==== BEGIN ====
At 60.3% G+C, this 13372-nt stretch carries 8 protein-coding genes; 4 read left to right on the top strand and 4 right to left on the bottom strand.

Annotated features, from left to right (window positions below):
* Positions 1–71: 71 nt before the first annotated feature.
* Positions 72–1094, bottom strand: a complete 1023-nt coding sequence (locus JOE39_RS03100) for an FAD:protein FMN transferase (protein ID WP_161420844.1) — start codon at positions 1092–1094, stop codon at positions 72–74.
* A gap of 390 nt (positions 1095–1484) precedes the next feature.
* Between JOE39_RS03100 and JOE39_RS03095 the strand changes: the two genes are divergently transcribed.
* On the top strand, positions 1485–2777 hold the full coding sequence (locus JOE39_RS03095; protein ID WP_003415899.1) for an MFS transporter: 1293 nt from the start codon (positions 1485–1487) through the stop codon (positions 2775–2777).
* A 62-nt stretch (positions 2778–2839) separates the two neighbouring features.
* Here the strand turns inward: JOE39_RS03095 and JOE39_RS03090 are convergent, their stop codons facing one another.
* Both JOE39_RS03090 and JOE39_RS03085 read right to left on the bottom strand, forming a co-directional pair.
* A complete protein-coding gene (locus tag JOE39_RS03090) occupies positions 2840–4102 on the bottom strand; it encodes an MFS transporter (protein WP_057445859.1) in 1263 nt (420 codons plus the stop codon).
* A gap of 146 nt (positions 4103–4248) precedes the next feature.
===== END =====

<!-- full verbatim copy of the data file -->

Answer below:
At 60.3% G+C, this 13372-nt stretch carries 8 protein-coding genes; 4 read left to right on the top strand and 4 right to left on the bottom strand.

Annotated features, from left to right (window positions below):
* Positions 1–71: 71 nt before the first annotated feature.
* Positions 72–1094, bottom strand: a complete 1023-nt coding sequence (locus JOE39_RS03100) for an FAD:protein FMN transferase (protein ID WP_161420844.1) — start codon at positions 1092–1094, stop codon at positions 72–74.
* A gap of 390 nt (positions 1095–1484) precedes the next feature.
* Between JOE39_RS03100 and JOE39_RS03095 the strand changes: the two genes are divergently transcribed.
* On the top strand, positions 1485–2777 hold the full coding sequence (locus JOE39_RS03095; protein ID WP_003415899.1) for an MFS transporter: 1293 nt from the start codon (positions 1485–1487) through the stop codon (positions 2775–2777).
* A 62-nt stretch (positions 2778–2839) separates the two neighbouring features.
* Here the strand turns inward: JOE39_RS03095 and JOE39_RS03090 are convergent, their stop codons facing one another.
* Both JOE39_RS03090 and JOE39_RS03085 read right to left on the bottom strand, forming a co-directional pair.
* A complete protein-coding gene (locus tag JOE39_RS03090) occupies positions 2840–4102 on the bottom strand; it encodes an MFS transporter (protein WP_057445859.1) in 1263 nt (420 codons plus the stop codon).
* A gap of 146 nt (positions 4103–4248) precedes the next feature.